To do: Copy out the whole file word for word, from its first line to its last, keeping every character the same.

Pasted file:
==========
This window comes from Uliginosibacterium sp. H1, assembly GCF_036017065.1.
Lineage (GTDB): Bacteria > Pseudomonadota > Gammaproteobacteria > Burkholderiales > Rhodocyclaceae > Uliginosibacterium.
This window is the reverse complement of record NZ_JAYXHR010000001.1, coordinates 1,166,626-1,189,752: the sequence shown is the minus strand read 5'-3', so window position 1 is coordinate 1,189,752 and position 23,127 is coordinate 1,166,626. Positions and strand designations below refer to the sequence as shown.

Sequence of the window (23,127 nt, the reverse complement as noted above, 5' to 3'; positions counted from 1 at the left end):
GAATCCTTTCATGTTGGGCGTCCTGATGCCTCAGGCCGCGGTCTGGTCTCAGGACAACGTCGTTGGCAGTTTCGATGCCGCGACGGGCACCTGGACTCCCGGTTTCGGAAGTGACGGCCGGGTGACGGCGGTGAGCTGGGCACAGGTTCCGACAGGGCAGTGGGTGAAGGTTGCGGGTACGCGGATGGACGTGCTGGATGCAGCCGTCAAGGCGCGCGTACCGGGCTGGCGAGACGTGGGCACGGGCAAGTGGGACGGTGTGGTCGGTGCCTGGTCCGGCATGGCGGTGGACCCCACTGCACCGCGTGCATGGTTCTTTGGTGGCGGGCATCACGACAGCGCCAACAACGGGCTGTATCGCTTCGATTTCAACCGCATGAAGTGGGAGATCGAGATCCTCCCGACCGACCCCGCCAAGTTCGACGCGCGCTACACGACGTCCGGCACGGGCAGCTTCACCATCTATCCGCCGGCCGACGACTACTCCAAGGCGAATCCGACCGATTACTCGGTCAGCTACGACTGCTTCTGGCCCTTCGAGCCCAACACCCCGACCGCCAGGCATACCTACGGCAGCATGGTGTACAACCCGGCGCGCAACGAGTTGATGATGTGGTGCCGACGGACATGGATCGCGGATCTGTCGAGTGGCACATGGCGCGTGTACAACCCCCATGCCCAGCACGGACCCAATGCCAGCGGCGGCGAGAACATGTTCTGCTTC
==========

This window comes from Uliginosibacterium sp. H1, assembly GCF_036017065.1.
Lineage (GTDB): Bacteria > Pseudomonadota > Gammaproteobacteria > Burkholderiales > Rhodocyclaceae > Uliginosibacterium.
This window is the reverse complement of record NZ_JAYXHR010000001.1, coordinates 1,166,626-1,189,752: the sequence shown is the minus strand read 5'-3', so window position 1 is coordinate 1,189,752 and position 23,127 is coordinate 1,166,626. Positions and strand designations below refer to the sequence as shown.

Sequence of the window (23,127 nt, the reverse complement as noted above, 5' to 3'; positions counted from 1 at the left end):
GAATCCTTTCATGTTGGGCGTCCTGATGCCTCAGGCCGCGGTCTGGTCTCAGGACAACGTCGTTGGCAGTTTCGATGCCGCGACGGGCACCTGGACTCCCGGTTTCGGAAGTGACGGCCGGGTGACGGCGGTGAGCTGGGCACAGGTTCCGACAGGGCAGTGGGTGAAGGTTGCGGGTACGCGGATGGACGTGCTGGATGCAGCCGTCAAGGCGCGCGTACCGGGCTGGCGAGACGTGGGCACGGGCAAGTGGGACGGTGTGGTCGGTGCCTGGTCCGGCATGGCGGTGGACCCCACTGCACCGCGTGCATGGTTCTTTGGTGGCGGGCATCACGACAGCGCCAACAACGGGCTGTATCGCTTCGATTTCAACCGCATGAAGTGGGAGATCGAGATCCTCCCGACCGACCCCGCCAAGTTCGACGCGCGCTACACGACGTCCGGCACGGGCAGCTTCACCATCTATCCGCCGGCCGACGACTACTCCAAGGCGAATCCGACCGATTACTCGGTCAGCTACGACTGCTTCTGGCCCTTCGAGCCCAACACCCCGACCGCCAGGCATACCTACGGCAGCATGGTGTACAACCCGGCGCGCAACGAGTTGATGATGTGGTGCCGACGGACATGGATCGCGGATCTGTCGAGTGGCACATGGCGCGTGTACAACCCCCATGCCCAGCACGGACCCAATGCCAGCGGCGGCGAGAACATGTTCTGCTTC